While my patients usually suspect they have HPV before they see me, it’s the actual diagnosis that they say is the most difficult to overcome.
They feel the earth crumbling beneath their feet, and a dark shadow of doubt, fear and anger is almost always cast on the relationship they’re in. Questions like Did my boyfriend cheat on me? Or, Did I infect her? Complicate our already mixed up, complex feelings. Even future relationships, people they haven’t even met yet, are thrust into uncertainty — I’m diseased, who will accept me when they find out I have genital warts?
These thoughts and feelings are normal. They’re to be expected, because there is still no cure for the human papilloma-virus. But, I have good news: You’re not a pariah, your social life is not at an end and you can move on with your life.
While genital warts may seem like a death sentence, it’s not. And it isn’t evidence that you’ve done anything wrong. The simple reality is, you encountered one of several forms of HPV that cause genital and anal warts, and your immune system is unable to keep it in check.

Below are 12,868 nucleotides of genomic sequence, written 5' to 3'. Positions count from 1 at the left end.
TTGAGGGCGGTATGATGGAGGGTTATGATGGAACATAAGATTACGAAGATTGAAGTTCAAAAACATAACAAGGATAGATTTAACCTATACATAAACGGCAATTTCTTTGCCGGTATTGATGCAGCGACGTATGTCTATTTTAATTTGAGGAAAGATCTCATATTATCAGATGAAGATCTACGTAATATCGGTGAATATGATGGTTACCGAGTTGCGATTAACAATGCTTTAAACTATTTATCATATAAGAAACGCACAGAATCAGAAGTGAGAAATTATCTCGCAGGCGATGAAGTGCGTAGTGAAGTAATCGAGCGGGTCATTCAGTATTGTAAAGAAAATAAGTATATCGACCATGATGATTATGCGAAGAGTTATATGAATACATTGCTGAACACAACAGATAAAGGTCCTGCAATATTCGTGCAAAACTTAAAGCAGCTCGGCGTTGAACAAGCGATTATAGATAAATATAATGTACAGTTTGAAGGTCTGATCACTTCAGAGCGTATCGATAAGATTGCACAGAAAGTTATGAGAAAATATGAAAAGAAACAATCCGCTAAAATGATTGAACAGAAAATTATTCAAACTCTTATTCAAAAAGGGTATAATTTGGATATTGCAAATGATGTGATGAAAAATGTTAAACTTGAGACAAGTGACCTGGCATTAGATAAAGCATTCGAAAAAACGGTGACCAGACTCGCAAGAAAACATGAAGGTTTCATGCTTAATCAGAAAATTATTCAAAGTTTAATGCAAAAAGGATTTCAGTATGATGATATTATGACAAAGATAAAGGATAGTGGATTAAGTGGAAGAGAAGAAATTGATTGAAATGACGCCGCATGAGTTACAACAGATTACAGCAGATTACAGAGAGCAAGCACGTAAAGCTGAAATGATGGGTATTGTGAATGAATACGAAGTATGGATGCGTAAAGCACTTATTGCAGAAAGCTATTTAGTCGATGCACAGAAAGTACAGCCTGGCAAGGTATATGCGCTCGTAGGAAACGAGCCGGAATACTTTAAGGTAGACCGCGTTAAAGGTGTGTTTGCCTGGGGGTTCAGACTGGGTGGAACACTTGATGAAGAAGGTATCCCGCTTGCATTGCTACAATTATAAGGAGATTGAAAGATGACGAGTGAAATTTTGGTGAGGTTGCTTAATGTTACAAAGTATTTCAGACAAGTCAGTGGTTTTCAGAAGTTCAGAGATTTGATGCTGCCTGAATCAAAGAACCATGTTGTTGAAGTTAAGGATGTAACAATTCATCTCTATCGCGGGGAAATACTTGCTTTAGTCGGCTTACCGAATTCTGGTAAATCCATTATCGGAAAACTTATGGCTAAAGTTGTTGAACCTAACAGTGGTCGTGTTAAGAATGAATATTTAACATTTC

If an HPV patient should feel anything, it should be unlucky. We don’t fault people who come who have the flu, the common cold or the many other viruses infecting our bodies. It’s a difficult time in an infected person’s life, but the fact that HPV is sexually transmitted shouldn’t be relevant to a person’s self-esteem. You, I, and the billions of generations before us are here because of sex, and if you have HPV, you’re not the first to have a STD.
HPV patients will always need to be mindful of the disease, and everyone who is sexually active should always practice safe sex.
The good news there are treatment options that can help a person’s immune system contain and even clear the body of the virus. (See combination therapy).
Your first step if you suspect you have HPV, shouldn’t be blaming yourself. First learn what you can about the disease, and explore treatment options to help overcome the virus and move on with life.